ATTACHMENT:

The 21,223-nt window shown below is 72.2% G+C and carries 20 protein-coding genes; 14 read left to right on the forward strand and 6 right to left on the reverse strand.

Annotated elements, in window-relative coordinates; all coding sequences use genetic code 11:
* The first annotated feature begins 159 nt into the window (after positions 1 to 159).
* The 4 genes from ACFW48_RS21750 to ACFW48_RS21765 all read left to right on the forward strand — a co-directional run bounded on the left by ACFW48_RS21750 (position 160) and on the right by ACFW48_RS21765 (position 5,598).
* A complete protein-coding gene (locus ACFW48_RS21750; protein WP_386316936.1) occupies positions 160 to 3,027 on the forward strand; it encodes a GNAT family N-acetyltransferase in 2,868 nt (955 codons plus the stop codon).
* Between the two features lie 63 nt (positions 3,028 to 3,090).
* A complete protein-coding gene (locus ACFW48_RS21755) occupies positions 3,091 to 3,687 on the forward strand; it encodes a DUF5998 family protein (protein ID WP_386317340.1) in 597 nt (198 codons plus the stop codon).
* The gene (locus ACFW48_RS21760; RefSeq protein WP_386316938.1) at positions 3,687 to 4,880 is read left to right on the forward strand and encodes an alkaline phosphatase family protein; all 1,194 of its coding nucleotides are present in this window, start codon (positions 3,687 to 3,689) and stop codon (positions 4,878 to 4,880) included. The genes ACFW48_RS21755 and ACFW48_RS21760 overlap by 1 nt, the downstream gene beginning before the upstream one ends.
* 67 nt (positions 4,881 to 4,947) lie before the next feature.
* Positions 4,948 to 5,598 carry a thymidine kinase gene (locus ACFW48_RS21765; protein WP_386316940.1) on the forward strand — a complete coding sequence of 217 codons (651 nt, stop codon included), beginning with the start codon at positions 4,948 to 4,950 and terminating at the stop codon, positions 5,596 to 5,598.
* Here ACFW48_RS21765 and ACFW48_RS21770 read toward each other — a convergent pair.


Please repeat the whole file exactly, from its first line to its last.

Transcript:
The 21,223-nt window shown below is 72.2% G+C and carries 20 protein-coding genes; 14 read left to right on the forward strand and 6 right to left on the reverse strand.

Annotated elements, in window-relative coordinates; all coding sequences use genetic code 11:
* The first annotated feature begins 159 nt into the window (after positions 1 to 159).
* The 4 genes from ACFW48_RS21750 to ACFW48_RS21765 all read left to right on the forward strand — a co-directional run bounded on the left by ACFW48_RS21750 (position 160) and on the right by ACFW48_RS21765 (position 5,598).
* A complete protein-coding gene (locus ACFW48_RS21750; protein WP_386316936.1) occupies positions 160 to 3,027 on the forward strand; it encodes a GNAT family N-acetyltransferase in 2,868 nt (955 codons plus the stop codon).
* Between the two features lie 63 nt (positions 3,028 to 3,090).
* A complete protein-coding gene (locus ACFW48_RS21755) occupies positions 3,091 to 3,687 on the forward strand; it encodes a DUF5998 family protein (protein ID WP_386317340.1) in 597 nt (198 codons plus the stop codon).
* The gene (locus ACFW48_RS21760; RefSeq protein WP_386316938.1) at positions 3,687 to 4,880 is read left to right on the forward strand and encodes an alkaline phosphatase family protein; all 1,194 of its coding nucleotides are present in this window, start codon (positions 3,687 to 3,689) and stop codon (positions 4,878 to 4,880) included. The genes ACFW48_RS21755 and ACFW48_RS21760 overlap by 1 nt, the downstream gene beginning before the upstream one ends.
* 67 nt (positions 4,881 to 4,947) lie before the next feature.
* Positions 4,948 to 5,598 carry a thymidine kinase gene (locus ACFW48_RS21765; protein WP_386316940.1) on the forward strand — a complete coding sequence of 217 codons (651 nt, stop codon included), beginning with the start codon at positions 4,948 to 4,950 and terminating at the stop codon, positions 5,596 to 5,598.
* Here ACFW48_RS21765 and ACFW48_RS21770 read toward each other — a convergent pair.